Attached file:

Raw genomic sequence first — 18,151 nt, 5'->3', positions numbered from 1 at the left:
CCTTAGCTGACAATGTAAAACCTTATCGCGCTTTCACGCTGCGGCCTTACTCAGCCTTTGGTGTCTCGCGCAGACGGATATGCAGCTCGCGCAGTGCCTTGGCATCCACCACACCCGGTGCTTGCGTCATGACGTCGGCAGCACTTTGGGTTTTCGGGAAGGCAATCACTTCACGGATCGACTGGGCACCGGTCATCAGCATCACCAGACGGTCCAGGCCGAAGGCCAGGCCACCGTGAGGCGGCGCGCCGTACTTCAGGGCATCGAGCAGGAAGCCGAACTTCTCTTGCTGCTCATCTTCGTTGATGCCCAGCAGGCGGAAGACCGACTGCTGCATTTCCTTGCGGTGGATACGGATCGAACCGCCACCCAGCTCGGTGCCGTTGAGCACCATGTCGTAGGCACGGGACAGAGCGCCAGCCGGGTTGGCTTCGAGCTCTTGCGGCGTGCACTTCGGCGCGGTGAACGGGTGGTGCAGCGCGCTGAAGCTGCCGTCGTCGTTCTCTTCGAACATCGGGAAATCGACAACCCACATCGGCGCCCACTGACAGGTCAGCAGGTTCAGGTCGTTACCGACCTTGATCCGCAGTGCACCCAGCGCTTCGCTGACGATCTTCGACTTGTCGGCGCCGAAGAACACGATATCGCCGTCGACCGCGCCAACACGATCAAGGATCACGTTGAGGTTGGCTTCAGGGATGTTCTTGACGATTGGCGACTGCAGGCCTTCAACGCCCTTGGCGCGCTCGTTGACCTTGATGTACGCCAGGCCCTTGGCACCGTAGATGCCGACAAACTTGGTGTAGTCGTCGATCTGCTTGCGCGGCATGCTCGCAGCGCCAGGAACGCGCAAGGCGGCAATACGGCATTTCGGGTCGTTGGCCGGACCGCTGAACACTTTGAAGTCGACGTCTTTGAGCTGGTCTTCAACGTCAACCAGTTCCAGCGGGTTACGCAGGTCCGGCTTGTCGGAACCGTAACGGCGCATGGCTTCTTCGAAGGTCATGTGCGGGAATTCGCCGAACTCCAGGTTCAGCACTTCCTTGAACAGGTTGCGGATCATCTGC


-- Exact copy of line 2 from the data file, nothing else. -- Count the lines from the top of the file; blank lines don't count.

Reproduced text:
CCTTAGCTGACAATGTAAAACCTTATCGCGCTTTCACGCTGCGGCCTTACTCAGCCTTTGGTGTCTCGCGCAGACGGATATGCAGCTCGCGCAGTGCCTTGGCATCCACCACACCCGGTGCTTGCGTCATGACGTCGGCAGCACTTTGGGTTTTCGGGAAGGCAATCACTTCACGGATCGACTGGGCACCGGTCATCAGCATCACCAGACGGTCCAGGCCGAAGGCCAGGCCACCGTGAGGCGGCGCGCCGTACTTCAGGGCATCGAGCAGGAAGCCGAACTTCTCTTGCTGCTCATCTTCGTTGATGCCCAGCAGGCGGAAGACCGACTGCTGCATTTCCTTGCGGTGGATACGGATCGAACCGCCACCCAGCTCGGTGCCGTTGAGCACCATGTCGTAGGCACGGGACAGAGCGCCAGCCGGGTTGGCTTCGAGCTCTTGCGGCGTGCACTTCGGCGCGGTGAACGGGTGGTGCAGCGCGCTGAAGCTGCCGTCGTCGTTCTCTTCGAACATCGGGAAATCGACAACCCACATCGGCGCCCACTGACAGGTCAGCAGGTTCAGGTCGTTACCGACCTTGATCCGCAGTGCACCCAGCGCTTCGCTGACGATCTTCGACTTGTCGGCGCCGAAGAACACGATATCGCCGTCGACCGCGCCAACACGATCAAGGATCACGTTGAGGTTGGCTTCAGGGATGTTCTTGACGATTGGCGACTGCAGGCCTTCAACGCCCTTGGCGCGCTCGTTGACCTTGATGTACGCCAGGCCCTTGGCACCGTAGATGCCGACAAACTTGGTGTAGTCGTCGATCTGCTTGCGCGGCATGCTCGCAGCGCCAGGAACGCGCAAGGCGGCAATACGGCATTTCGGGTCGTTGGCCGGACCGCTGAACACTTTGAAGTCGACGTCTTTGAGCTGGTCTTCAACGTCAACCAGTTCCAGCGGGTTACGCAGGTCCGGCTTGTCGGAACCGTAACGGCGCATGGCTTCTTCGAAGGTCATGTGCGGGAATTCGCCGAACTCCAGGTTCAGCACTTCCTTGAACAGGTTGCGGATCATCTGC